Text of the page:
SOUTH African scientists claim to have uncovered the most complete skeleton yet of an ancient relative of man, hidden in a rock excavated from an archaeological site three years ago.
The remains of a juvenile hominid skeleton, of the newly identified Australopithecus (southern ape) sediba species, are the "most complete early human ancestor skeleton ever discovered", University of Witwatersrand palaeontologist Lee Berger said.
The skeleton is thought to be about 2 million years old.
The upright-walking tree climber would have been aged between nine and 13 years when he or she died.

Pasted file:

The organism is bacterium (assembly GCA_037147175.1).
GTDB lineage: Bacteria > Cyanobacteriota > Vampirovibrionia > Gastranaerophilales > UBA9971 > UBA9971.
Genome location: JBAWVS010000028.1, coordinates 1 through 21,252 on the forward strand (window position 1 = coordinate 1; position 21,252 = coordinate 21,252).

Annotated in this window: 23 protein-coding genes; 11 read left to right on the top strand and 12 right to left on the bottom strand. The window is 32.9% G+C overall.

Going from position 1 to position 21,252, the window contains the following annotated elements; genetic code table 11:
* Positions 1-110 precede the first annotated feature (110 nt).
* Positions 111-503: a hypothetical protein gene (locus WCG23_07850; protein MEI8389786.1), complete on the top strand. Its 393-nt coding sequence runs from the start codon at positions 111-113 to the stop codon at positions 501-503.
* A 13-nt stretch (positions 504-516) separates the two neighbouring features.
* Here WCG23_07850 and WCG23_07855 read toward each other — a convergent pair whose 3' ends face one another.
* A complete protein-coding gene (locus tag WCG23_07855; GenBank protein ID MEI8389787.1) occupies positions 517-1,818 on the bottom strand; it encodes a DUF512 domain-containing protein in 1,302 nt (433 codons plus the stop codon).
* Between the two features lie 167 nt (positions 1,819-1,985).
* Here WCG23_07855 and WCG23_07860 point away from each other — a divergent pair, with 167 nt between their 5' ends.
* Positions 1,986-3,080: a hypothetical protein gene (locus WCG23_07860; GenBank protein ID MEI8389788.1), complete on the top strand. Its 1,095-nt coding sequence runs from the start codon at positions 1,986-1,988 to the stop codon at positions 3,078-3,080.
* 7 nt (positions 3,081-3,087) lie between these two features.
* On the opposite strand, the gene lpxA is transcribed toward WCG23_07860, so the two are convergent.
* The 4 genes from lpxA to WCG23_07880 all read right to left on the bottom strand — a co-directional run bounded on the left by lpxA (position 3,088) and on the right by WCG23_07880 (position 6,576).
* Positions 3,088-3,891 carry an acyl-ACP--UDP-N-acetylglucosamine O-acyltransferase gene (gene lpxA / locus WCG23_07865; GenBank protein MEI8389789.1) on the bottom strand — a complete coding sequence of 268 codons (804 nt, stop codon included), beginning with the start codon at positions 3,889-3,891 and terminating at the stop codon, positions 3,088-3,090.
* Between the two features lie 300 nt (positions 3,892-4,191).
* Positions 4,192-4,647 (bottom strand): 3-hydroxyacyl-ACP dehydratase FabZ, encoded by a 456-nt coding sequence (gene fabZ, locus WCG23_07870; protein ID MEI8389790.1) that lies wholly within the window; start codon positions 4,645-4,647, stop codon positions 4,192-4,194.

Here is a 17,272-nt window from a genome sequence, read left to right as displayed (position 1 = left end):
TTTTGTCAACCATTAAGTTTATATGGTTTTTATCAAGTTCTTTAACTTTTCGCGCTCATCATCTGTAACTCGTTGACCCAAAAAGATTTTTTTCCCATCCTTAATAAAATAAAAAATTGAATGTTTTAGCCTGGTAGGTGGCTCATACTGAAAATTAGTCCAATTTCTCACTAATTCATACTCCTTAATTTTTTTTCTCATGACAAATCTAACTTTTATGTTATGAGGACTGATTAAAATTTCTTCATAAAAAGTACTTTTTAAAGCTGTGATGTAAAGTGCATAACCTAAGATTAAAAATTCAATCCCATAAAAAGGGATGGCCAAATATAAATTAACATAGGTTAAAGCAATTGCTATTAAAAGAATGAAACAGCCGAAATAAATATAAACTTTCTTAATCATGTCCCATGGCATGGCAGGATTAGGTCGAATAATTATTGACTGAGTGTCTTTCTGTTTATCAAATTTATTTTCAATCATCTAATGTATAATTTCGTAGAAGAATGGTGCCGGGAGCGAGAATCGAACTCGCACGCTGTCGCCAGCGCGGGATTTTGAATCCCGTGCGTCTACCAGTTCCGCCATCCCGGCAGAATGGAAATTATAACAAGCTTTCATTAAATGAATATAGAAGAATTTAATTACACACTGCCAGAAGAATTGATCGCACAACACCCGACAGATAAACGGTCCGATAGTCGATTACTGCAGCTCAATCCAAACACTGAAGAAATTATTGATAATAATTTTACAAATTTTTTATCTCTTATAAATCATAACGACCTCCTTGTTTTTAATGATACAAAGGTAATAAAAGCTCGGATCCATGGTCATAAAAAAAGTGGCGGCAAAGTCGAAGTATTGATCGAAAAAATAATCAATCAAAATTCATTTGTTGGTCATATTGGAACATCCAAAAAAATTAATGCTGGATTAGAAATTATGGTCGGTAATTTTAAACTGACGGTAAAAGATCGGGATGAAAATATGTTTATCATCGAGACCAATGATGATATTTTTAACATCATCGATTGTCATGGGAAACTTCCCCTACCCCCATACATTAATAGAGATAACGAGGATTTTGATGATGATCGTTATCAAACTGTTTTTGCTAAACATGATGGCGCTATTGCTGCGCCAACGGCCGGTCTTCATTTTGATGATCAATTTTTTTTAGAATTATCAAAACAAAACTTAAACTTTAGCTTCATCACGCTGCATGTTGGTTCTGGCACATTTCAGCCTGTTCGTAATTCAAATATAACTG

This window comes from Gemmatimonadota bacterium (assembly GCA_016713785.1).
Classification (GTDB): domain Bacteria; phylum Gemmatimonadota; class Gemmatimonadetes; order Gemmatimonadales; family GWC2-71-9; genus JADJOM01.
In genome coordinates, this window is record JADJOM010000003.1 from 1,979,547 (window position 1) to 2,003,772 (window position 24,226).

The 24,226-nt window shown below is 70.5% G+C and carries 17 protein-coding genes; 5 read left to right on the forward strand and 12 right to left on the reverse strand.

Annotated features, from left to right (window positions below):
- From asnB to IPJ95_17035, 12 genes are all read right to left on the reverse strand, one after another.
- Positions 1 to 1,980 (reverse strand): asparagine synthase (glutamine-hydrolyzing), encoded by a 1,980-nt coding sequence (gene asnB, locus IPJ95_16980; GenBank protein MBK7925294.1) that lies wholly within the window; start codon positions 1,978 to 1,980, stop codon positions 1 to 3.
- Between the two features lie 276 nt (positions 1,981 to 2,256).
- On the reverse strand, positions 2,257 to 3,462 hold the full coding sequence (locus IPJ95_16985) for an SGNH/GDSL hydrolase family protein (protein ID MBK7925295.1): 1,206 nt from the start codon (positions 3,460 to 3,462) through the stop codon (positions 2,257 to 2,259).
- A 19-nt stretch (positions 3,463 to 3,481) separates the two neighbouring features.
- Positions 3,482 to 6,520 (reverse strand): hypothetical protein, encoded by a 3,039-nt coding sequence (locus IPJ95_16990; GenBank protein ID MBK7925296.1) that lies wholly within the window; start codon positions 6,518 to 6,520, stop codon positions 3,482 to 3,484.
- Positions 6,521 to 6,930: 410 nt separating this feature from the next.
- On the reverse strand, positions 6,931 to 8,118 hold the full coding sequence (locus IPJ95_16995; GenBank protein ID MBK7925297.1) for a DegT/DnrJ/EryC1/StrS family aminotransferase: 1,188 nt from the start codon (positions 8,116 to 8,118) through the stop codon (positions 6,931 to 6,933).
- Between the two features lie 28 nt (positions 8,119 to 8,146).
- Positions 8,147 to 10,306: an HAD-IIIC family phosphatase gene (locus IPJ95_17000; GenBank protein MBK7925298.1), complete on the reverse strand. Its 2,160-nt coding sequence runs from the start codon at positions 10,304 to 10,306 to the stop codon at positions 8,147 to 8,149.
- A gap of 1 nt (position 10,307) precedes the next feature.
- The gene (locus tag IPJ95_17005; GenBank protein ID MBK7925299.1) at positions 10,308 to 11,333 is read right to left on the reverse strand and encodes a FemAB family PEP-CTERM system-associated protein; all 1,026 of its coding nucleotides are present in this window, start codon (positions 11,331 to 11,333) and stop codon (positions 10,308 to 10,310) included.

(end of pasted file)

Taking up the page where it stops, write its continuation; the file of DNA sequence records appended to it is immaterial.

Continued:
"We have discovered parts of a jaw and critical aspects of the body including what appear to be a complete femur [thigh bone], ribs, vertebrae and other important limb elements, some never before seen in such completeness in the human fossil record," said Professor Berger, a lead professor in the finding.
Read more at the Sydney Morning Herald
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